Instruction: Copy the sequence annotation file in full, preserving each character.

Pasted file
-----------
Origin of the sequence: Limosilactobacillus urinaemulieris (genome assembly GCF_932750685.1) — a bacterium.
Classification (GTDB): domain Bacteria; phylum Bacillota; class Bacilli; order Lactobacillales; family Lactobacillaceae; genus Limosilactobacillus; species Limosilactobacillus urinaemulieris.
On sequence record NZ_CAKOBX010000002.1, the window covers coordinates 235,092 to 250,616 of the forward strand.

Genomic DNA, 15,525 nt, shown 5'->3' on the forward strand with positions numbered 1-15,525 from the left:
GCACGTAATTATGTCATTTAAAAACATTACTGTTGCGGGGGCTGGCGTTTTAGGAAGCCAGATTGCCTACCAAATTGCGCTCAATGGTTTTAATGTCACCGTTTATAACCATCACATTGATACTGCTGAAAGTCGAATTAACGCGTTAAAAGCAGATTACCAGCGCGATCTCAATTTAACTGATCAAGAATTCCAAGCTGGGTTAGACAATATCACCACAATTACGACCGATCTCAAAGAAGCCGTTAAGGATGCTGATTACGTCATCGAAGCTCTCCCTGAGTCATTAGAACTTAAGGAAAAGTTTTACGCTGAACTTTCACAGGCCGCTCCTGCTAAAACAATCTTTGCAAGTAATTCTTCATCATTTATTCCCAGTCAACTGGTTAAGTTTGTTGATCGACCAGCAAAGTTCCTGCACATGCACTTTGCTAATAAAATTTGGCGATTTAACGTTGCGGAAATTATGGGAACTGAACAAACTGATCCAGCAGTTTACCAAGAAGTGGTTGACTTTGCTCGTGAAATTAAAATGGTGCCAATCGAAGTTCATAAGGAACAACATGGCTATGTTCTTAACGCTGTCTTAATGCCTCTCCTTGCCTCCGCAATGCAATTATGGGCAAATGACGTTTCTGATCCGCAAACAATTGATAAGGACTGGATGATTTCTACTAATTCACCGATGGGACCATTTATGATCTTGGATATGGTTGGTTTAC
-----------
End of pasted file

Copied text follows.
Origin of the sequence: Limosilactobacillus urinaemulieris (genome assembly GCF_932750685.1) — a bacterium.
Classification (GTDB): domain Bacteria; phylum Bacillota; class Bacilli; order Lactobacillales; family Lactobacillaceae; genus Limosilactobacillus; species Limosilactobacillus urinaemulieris.
On sequence record NZ_CAKOBX010000002.1, the window covers coordinates 235,092 to 250,616 of the forward strand.

Genomic DNA, 15,525 nt, shown 5'->3' on the forward strand with positions numbered 1-15,525 from the left:
GCACGTAATTATGTCATTTAAAAACATTACTGTTGCGGGGGCTGGCGTTTTAGGAAGCCAGATTGCCTACCAAATTGCGCTCAATGGTTTTAATGTCACCGTTTATAACCATCACATTGATACTGCTGAAAGTCGAATTAACGCGTTAAAAGCAGATTACCAGCGCGATCTCAATTTAACTGATCAAGAATTCCAAGCTGGGTTAGACAATATCACCACAATTACGACCGATCTCAAAGAAGCCGTTAAGGATGCTGATTACGTCATCGAAGCTCTCCCTGAGTCATTAGAACTTAAGGAAAAGTTTTACGCTGAACTTTCACAGGCCGCTCCTGCTAAAACAATCTTTGCAAGTAATTCTTCATCATTTATTCCCAGTCAACTGGTTAAGTTTGTTGATCGACCAGCAAAGTTCCTGCACATGCACTTTGCTAATAAAATTTGGCGATTTAACGTTGCGGAAATTATGGGAACTGAACAAACTGATCCAGCAGTTTACCAAGAAGTGGTTGACTTTGCTCGTGAAATTAAAATGGTGCCAATCGAAGTTCATAAGGAACAACATGGCTATGTTCTTAACGCTGTCTTAATGCCTCTCCTTGCCTCCGCAATGCAATTATGGGCAAATGACGTTTCTGATCCGCAAACAATTGATAAGGACTGGATGATTTCTACTAATTCACCGATGGGACCATTTATGATCTTGGATATGGTTGGTTTAC